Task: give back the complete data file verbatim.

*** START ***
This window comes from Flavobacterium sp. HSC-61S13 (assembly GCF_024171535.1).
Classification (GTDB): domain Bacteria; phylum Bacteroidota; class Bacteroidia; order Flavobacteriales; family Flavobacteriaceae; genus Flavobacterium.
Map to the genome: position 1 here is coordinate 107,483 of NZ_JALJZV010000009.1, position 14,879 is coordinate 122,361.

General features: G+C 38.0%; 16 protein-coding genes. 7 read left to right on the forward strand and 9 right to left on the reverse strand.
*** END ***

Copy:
This window comes from Flavobacterium sp. HSC-61S13 (assembly GCF_024171535.1).
Classification (GTDB): domain Bacteria; phylum Bacteroidota; class Bacteroidia; order Flavobacteriales; family Flavobacteriaceae; genus Flavobacterium.
Map to the genome: position 1 here is coordinate 107,483 of NZ_JALJZV010000009.1, position 14,879 is coordinate 122,361.

General features: G+C 38.0%; 16 protein-coding genes. 7 read left to right on the forward strand and 9 right to left on the reverse strand.